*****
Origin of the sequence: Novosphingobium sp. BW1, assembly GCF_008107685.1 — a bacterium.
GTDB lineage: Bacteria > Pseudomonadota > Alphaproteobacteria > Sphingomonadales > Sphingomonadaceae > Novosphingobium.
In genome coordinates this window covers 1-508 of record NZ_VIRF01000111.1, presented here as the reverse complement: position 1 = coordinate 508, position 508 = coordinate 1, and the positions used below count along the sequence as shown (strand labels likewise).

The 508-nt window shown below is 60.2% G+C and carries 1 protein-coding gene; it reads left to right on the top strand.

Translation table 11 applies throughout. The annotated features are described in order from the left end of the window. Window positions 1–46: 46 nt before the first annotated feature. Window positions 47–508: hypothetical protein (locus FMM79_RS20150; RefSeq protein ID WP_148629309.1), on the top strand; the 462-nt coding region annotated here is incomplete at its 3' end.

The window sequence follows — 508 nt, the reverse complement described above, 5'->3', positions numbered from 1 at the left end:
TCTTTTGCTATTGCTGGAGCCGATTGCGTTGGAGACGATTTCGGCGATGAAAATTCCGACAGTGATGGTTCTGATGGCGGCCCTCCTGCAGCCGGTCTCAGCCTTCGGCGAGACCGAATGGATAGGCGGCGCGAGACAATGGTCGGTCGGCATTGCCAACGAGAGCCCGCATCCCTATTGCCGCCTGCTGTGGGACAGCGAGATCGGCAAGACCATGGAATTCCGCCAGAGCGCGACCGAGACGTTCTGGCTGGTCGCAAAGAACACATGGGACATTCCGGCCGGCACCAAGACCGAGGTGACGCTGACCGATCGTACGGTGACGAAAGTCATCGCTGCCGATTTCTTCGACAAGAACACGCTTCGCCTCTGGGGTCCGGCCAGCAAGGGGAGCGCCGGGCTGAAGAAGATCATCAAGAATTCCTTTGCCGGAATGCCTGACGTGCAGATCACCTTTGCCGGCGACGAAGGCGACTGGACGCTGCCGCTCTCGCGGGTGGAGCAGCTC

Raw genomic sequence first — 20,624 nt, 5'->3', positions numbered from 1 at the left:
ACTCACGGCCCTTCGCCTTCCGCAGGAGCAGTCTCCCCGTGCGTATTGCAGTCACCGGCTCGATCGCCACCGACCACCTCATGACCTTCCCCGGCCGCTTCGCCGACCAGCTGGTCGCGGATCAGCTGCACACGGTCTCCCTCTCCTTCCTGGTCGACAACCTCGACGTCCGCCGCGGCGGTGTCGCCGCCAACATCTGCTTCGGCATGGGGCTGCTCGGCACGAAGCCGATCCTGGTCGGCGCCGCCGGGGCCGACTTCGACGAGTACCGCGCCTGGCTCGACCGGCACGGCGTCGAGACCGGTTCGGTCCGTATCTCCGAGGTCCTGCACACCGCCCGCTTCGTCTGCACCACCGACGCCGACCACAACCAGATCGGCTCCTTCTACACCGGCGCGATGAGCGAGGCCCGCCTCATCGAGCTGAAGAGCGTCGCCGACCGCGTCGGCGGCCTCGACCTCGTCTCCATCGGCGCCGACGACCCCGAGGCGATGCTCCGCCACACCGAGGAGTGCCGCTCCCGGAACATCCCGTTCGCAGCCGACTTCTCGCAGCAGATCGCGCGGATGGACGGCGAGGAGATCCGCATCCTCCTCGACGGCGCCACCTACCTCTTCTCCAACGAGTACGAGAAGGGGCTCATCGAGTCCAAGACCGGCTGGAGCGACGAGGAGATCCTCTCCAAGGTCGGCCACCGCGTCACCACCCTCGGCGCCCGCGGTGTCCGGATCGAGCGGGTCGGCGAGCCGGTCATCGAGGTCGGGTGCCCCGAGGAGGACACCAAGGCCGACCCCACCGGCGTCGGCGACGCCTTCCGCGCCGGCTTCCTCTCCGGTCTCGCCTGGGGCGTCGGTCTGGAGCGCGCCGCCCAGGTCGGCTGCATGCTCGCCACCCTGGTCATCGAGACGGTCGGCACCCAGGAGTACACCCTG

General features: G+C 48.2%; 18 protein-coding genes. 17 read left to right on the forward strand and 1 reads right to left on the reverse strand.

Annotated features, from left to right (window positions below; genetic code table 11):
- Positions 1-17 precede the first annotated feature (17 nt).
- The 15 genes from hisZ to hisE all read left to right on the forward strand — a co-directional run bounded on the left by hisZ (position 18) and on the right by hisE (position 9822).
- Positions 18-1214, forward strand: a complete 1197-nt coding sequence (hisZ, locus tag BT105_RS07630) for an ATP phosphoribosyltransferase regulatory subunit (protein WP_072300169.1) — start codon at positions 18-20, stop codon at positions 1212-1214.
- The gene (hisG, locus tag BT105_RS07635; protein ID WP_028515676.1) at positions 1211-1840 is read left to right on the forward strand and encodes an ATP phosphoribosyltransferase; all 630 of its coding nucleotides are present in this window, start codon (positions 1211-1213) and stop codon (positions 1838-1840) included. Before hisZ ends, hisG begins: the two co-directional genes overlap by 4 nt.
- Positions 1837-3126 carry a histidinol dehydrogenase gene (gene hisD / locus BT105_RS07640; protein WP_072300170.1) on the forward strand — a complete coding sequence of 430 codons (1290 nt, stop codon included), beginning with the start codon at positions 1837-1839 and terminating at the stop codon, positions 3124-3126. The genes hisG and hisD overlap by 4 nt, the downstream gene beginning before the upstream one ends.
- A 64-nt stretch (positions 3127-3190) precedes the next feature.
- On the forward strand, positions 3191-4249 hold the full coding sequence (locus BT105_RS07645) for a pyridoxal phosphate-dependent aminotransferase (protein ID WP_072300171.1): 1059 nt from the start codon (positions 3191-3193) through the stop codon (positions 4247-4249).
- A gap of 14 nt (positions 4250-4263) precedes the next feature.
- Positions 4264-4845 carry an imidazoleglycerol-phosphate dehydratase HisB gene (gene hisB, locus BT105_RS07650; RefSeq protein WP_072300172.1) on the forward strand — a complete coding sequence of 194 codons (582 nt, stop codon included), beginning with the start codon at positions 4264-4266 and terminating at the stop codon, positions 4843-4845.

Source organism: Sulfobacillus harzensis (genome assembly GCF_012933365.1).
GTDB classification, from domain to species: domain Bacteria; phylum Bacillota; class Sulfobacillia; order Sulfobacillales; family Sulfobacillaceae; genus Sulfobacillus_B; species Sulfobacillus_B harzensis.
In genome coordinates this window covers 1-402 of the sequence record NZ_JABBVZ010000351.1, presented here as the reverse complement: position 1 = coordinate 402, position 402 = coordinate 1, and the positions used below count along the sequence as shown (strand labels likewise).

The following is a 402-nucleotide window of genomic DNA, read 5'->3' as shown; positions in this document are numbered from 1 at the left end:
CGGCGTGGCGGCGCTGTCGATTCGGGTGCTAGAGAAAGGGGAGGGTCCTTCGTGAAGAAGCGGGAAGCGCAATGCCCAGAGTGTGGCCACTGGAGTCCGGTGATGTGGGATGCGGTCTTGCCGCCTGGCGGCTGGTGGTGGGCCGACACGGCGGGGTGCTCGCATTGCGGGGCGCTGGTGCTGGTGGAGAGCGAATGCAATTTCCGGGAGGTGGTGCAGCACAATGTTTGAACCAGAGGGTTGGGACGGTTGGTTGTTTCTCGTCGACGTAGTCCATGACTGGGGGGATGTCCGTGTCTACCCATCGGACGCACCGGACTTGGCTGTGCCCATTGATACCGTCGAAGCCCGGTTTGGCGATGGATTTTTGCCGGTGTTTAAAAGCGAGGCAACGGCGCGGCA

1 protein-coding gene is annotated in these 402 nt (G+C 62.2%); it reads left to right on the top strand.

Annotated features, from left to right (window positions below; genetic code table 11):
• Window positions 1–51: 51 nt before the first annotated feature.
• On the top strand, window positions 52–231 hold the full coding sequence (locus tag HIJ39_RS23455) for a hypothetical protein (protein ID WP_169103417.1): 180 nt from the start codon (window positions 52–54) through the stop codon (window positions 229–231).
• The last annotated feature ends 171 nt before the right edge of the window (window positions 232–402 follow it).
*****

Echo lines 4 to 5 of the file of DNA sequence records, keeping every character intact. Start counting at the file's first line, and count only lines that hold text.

The 508-nt window shown below is 60.2% G+C and carries 1 protein-coding gene; it reads left to right on the top strand.

Translation table 11 applies throughout. The annotated features are described in order from the left end of the window. Window positions 1–46: 46 nt before the first annotated feature. Window positions 47–508: hypothetical protein (locus FMM79_RS20150; RefSeq protein ID WP_148629309.1), on the top strand; the 462-nt coding region annotated here is incomplete at its 3' end.